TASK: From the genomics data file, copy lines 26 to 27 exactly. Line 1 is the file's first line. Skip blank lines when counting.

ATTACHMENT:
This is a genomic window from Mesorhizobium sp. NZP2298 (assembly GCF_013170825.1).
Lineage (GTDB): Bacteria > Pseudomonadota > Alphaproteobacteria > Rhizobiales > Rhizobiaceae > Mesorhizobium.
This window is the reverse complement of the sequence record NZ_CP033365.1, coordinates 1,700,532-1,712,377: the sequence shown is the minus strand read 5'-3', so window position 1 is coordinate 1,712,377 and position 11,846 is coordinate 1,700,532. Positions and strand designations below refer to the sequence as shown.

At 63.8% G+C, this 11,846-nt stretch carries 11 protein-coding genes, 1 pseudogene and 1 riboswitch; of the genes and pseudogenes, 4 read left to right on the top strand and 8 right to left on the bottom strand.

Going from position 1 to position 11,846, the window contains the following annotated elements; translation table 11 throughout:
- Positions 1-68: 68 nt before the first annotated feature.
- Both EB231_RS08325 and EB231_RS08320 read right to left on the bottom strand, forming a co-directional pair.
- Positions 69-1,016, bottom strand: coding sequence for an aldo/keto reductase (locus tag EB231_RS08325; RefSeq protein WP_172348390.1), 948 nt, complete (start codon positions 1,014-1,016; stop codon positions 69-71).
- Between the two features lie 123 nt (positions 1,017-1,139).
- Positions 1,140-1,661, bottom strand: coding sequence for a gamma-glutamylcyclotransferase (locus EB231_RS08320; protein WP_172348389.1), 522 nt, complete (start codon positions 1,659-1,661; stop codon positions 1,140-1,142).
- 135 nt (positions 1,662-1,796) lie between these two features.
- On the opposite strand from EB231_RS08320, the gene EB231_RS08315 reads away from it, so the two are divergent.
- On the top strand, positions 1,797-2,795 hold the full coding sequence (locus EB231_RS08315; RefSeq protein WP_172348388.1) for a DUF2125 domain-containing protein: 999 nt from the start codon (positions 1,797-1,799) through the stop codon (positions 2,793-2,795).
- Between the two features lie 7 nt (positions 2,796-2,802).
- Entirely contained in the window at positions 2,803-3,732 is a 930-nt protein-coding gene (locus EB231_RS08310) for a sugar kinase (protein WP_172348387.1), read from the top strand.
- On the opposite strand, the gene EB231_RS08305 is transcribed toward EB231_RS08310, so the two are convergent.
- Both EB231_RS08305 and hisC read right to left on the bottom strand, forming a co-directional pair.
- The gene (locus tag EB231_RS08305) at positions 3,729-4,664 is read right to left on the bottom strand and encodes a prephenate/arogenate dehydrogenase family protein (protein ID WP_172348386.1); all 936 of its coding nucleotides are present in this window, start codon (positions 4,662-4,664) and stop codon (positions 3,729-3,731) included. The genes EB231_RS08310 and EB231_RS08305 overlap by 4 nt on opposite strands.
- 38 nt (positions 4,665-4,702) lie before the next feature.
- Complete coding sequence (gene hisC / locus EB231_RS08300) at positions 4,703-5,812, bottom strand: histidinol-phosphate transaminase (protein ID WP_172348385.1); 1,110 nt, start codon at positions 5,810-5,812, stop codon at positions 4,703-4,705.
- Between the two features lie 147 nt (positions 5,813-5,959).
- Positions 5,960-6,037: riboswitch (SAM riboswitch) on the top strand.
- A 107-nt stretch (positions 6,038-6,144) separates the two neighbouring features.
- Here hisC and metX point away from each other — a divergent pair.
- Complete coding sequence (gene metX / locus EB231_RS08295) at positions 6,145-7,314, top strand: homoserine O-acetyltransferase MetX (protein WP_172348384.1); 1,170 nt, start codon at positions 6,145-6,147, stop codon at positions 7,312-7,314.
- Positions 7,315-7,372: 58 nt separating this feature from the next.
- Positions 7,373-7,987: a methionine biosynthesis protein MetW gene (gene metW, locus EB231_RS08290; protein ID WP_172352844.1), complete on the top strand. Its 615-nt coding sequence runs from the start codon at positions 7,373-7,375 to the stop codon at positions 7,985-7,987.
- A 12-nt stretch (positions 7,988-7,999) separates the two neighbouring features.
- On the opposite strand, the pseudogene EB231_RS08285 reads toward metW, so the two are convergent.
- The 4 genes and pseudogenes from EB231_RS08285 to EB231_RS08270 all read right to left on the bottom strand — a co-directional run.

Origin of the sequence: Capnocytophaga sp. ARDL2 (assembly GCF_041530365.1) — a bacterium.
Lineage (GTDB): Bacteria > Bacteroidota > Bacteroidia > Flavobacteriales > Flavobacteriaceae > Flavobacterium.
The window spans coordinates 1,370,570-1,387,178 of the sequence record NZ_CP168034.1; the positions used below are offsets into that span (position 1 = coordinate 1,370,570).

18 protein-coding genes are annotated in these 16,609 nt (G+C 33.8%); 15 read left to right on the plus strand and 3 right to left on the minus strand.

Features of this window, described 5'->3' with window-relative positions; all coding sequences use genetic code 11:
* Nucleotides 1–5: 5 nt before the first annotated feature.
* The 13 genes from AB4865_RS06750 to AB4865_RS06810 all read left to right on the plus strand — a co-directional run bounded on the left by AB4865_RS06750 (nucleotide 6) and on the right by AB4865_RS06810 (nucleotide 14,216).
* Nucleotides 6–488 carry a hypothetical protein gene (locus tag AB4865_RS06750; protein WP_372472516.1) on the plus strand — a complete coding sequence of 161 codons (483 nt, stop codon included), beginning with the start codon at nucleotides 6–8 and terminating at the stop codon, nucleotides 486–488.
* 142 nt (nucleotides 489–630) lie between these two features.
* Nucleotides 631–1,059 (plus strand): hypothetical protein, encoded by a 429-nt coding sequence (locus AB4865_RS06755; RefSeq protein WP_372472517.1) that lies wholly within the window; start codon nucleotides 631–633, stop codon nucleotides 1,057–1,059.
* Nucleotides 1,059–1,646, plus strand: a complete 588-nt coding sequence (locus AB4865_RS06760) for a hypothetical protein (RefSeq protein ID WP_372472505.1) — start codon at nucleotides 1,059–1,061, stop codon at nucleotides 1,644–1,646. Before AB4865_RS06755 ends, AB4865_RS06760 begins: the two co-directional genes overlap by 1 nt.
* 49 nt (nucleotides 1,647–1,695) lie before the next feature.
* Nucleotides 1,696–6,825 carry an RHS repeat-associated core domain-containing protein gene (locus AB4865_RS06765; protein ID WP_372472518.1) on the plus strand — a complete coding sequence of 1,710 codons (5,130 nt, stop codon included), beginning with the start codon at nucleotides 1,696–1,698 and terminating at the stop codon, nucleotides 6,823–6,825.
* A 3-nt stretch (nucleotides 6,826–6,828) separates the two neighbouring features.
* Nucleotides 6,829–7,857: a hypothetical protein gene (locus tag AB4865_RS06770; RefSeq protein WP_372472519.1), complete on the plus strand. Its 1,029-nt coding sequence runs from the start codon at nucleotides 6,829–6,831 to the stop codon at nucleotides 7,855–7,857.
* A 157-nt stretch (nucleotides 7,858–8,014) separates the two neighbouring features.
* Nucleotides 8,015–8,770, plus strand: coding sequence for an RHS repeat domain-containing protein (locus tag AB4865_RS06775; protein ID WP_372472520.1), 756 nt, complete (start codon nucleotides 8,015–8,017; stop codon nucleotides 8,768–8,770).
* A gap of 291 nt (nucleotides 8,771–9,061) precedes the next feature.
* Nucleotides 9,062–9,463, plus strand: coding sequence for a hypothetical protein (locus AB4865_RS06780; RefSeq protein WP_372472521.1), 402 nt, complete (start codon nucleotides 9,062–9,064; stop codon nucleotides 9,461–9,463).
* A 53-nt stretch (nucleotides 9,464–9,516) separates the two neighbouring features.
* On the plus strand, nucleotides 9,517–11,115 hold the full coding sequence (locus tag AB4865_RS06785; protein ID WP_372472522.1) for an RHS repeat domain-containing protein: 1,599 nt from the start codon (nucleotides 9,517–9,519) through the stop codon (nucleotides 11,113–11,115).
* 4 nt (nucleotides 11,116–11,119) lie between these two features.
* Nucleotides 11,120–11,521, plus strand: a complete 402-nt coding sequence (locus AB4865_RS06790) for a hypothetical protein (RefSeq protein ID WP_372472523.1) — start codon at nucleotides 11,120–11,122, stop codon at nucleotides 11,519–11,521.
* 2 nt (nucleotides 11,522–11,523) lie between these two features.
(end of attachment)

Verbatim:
- Positions 7,315-7,372: 58 nt separating this feature from the next.
- Positions 7,373-7,987: a methionine biosynthesis protein MetW gene (gene metW, locus EB231_RS08290; protein ID WP_172352844.1), complete on the top strand. Its 615-nt coding sequence runs from the start codon at positions 7,373-7,375 to the stop codon at positions 7,985-7,987.